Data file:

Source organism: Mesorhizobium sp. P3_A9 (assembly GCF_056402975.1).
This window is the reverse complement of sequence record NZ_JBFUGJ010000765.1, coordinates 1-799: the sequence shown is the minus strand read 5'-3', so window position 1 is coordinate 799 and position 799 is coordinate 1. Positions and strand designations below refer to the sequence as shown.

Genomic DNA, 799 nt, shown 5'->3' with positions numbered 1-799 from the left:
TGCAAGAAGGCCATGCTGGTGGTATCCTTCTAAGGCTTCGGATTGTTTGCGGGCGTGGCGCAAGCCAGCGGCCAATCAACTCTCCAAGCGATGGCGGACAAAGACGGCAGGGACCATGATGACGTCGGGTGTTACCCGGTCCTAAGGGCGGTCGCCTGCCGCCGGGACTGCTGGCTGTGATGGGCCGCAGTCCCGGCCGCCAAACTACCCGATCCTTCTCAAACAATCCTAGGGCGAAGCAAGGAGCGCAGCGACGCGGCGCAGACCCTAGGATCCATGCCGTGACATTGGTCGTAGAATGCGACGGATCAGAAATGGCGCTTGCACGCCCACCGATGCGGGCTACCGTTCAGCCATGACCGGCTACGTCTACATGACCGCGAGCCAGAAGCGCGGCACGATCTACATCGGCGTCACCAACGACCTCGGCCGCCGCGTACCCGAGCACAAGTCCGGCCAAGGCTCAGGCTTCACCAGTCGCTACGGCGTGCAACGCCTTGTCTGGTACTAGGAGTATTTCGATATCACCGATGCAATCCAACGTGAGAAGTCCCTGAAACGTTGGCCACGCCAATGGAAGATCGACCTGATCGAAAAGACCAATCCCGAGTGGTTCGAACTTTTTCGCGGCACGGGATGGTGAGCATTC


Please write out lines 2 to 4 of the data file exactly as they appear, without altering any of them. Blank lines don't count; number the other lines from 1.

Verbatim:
This window is the reverse complement of sequence record NZ_JBFUGJ010000765.1, coordinates 1-799: the sequence shown is the minus strand read 5'-3', so window position 1 is coordinate 799 and position 799 is coordinate 1. Positions and strand designations below refer to the sequence as shown.

Genomic DNA, 799 nt, shown 5'->3' with positions numbered 1-799 from the left:
TGCAAGAAGGCCATGCTGGTGGTATCCTTCTAAGGCTTCGGATTGTTTGCGGGCGTGGCGCAAGCCAGCGGCCAATCAACTCTCCAAGCGATGGCGGACAAAGACGGCAGGGACCATGATGACGTCGGGTGTTACCCGGTCCTAAGGGCGGTCGCCTGCCGCCGGGACTGCTGGCTGTGATGGGCCGCAGTCCCGGCCGCCAAACTACCCGATCCTTCTCAAACAATCCTAGGGCGAAGCAAGGAGCGCAGCGACGCGGCGCAGACCCTAGGATCCATGCCGTGACATTGGTCGTAGAATGCGACGGATCAGAAATGGCGCTTGCACGCCCACCGATGCGGGCTACCGTTCAGCCATGACCGGCTACGTCTACATGACCGCGAGCCAGAAGCGCGGCACGATCTACATCGGCGTCACCAACGACCTCGGCCGCCGCGTACCCGAGCACAAGTCCGGCCAAGGCTCAGGCTTCACCAGTCGCTACGGCGTGCAACGCCTTGTCTGGTACTAGGAGTATTTCGATATCACCGATGCAATCCAACGTGAGAAGTCCCTGAAACGTTGGCCACGCCAATGGAAGATCGACCTGATCGAAAAGACCAATCCCGAGTGGTTCGAACTTTTTCGCGGCACGGGATGGTGAGCATTC